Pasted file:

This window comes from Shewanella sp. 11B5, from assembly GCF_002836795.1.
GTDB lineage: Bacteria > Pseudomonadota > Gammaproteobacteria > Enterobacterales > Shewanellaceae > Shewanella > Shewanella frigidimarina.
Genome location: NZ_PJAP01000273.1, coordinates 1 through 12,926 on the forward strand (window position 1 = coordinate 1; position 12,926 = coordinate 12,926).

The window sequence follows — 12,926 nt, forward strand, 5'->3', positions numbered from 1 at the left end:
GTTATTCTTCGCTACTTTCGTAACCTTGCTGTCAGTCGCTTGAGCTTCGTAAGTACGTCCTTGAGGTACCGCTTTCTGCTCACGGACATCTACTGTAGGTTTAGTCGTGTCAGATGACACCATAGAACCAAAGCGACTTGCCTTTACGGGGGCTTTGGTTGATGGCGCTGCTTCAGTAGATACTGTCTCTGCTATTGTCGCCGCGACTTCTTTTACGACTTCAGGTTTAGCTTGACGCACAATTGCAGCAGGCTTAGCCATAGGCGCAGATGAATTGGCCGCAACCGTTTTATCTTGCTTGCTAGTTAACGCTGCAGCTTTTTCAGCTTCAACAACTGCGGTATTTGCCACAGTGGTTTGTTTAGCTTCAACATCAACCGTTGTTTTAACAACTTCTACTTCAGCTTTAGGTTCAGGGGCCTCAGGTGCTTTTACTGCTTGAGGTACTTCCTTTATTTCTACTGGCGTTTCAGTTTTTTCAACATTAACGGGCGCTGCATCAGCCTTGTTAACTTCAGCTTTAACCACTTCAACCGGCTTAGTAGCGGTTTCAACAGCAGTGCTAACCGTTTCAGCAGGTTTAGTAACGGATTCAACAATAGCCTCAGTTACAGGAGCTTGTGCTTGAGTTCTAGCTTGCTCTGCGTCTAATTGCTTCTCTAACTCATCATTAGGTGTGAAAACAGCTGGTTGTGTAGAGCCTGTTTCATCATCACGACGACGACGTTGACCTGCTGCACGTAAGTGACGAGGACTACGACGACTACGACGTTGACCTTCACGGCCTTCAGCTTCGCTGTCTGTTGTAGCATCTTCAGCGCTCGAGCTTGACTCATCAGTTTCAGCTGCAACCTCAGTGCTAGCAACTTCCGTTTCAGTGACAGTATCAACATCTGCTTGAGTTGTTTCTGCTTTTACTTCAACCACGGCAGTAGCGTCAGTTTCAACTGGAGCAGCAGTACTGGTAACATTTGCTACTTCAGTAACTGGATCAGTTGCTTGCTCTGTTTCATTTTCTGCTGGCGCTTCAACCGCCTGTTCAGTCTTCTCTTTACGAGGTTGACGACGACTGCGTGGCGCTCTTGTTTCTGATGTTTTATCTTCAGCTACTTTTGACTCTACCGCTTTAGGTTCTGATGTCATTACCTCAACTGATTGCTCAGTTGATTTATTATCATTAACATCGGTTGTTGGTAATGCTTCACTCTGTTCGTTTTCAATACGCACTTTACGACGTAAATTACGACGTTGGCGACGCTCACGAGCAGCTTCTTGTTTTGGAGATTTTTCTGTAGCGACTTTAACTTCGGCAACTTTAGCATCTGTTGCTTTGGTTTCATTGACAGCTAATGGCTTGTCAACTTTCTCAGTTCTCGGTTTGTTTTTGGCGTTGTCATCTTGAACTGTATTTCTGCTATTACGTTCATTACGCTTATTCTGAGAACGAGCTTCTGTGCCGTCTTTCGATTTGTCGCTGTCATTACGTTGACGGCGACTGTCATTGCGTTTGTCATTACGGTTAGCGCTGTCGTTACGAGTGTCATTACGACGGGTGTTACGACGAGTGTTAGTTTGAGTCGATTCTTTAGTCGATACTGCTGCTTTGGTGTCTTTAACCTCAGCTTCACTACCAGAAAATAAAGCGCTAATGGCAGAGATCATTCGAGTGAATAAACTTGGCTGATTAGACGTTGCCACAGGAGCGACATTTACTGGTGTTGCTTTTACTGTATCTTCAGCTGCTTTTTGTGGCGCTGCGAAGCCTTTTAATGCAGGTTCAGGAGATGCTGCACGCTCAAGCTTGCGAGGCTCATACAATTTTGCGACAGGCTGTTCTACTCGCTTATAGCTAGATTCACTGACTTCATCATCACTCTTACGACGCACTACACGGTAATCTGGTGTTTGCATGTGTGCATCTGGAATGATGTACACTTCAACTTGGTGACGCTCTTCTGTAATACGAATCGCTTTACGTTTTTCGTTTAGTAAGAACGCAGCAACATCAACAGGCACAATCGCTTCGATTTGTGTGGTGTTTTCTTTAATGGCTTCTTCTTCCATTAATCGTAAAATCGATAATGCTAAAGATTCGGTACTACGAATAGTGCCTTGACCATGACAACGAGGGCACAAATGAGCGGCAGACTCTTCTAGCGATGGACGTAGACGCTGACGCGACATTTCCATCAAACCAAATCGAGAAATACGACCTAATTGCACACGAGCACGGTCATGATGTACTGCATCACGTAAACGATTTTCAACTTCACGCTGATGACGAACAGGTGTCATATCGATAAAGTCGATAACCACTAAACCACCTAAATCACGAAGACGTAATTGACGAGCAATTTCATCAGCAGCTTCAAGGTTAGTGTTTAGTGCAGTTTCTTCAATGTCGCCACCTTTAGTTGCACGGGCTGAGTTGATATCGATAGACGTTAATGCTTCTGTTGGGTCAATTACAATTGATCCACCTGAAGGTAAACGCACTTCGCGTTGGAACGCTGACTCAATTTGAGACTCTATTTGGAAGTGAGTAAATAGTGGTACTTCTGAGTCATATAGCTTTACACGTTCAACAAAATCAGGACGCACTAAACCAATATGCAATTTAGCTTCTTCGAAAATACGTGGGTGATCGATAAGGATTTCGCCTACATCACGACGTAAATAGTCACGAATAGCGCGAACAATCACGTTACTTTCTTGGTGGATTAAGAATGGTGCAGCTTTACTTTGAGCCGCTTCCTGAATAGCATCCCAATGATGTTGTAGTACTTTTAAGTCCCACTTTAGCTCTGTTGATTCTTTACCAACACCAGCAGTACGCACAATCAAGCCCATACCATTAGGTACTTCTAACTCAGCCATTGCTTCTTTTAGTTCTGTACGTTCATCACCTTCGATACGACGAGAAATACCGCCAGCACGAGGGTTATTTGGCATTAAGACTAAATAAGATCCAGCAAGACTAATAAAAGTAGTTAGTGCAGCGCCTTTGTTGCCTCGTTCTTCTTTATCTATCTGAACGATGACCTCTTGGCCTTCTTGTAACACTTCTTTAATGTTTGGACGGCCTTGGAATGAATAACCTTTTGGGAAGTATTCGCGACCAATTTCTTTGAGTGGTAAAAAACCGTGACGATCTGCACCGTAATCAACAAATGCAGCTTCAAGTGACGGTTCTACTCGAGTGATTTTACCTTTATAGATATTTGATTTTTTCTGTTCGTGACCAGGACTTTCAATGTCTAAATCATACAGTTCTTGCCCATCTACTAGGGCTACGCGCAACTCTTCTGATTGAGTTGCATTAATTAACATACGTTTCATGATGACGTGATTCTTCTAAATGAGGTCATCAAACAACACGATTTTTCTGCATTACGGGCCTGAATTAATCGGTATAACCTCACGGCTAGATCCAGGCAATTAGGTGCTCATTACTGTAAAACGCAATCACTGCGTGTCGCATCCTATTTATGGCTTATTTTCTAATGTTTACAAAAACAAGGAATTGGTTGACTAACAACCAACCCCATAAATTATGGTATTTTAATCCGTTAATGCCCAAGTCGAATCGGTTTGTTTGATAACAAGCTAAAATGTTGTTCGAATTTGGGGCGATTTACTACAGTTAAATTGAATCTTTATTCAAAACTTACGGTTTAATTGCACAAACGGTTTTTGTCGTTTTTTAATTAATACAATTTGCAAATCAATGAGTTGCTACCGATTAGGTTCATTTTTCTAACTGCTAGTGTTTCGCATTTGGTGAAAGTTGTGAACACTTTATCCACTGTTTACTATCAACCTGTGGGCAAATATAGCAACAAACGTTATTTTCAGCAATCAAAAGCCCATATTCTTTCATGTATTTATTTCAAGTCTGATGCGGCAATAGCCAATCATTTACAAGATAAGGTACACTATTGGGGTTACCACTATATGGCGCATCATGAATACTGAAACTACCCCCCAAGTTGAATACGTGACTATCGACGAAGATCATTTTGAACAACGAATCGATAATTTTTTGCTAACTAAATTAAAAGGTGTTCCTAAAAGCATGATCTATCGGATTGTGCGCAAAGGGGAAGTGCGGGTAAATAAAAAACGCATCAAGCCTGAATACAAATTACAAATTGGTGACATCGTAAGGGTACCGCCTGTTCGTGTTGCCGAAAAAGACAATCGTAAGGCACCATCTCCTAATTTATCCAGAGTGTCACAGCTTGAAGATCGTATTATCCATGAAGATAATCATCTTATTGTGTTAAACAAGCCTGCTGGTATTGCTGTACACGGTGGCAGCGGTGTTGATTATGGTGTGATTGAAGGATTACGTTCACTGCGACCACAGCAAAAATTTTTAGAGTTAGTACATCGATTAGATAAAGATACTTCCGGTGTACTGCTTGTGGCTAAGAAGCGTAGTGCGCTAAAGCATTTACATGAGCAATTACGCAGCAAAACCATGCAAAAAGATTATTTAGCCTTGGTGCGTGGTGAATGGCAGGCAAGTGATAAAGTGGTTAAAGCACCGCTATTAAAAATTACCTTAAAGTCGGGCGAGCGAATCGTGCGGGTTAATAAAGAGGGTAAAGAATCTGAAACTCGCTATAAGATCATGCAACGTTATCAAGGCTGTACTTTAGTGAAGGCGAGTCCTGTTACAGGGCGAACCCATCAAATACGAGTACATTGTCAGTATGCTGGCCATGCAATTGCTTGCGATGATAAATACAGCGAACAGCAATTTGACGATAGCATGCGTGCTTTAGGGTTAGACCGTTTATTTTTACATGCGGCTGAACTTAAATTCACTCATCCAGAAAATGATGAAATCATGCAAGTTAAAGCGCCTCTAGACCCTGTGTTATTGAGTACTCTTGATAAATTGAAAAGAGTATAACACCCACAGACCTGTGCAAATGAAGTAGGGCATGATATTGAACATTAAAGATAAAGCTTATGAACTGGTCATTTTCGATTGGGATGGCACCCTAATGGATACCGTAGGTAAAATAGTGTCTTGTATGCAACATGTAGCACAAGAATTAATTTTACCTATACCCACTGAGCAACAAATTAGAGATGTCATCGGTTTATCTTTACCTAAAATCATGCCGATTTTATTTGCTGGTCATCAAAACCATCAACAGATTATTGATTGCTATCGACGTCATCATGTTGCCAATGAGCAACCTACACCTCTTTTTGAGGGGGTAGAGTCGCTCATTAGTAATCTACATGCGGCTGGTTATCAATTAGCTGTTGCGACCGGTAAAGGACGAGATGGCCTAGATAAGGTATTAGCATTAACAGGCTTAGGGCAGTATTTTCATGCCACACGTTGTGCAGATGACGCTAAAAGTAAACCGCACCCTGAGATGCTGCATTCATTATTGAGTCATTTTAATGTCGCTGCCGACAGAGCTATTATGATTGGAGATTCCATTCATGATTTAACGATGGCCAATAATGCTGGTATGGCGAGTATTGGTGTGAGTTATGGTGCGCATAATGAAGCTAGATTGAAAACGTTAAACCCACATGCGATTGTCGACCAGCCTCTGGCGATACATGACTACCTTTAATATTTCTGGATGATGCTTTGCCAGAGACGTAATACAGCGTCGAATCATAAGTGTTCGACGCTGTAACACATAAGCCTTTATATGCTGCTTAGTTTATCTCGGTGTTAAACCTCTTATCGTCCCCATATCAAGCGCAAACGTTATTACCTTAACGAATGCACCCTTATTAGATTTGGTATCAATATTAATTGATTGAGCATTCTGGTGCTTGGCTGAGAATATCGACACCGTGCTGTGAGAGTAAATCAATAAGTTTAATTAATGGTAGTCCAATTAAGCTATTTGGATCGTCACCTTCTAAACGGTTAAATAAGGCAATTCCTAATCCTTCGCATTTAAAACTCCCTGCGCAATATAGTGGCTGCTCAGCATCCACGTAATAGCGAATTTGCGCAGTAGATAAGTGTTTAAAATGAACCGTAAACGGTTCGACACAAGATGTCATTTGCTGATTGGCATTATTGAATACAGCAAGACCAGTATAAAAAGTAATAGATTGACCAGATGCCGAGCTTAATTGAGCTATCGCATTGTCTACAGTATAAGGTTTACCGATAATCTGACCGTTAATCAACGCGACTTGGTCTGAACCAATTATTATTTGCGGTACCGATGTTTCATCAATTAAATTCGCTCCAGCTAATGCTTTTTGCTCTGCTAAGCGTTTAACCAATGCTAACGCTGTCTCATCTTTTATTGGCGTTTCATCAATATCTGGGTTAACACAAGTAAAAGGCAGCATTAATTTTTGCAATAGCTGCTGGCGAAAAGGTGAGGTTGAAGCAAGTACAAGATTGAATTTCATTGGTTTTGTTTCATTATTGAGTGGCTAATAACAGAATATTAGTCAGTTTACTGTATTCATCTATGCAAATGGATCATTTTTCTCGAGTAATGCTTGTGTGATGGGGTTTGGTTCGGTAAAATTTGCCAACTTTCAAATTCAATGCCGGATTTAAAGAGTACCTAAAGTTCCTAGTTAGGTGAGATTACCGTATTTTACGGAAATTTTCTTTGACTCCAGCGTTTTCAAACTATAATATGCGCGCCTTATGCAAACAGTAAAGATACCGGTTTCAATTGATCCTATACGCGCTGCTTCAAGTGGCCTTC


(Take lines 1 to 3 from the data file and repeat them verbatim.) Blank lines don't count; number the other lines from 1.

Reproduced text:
This window comes from Shewanella sp. 11B5, from assembly GCF_002836795.1.
GTDB lineage: Bacteria > Pseudomonadota > Gammaproteobacteria > Enterobacterales > Shewanellaceae > Shewanella > Shewanella frigidimarina.
Genome location: NZ_PJAP01000273.1, coordinates 1 through 12,926 on the forward strand (window position 1 = coordinate 1; position 12,926 = coordinate 12,926).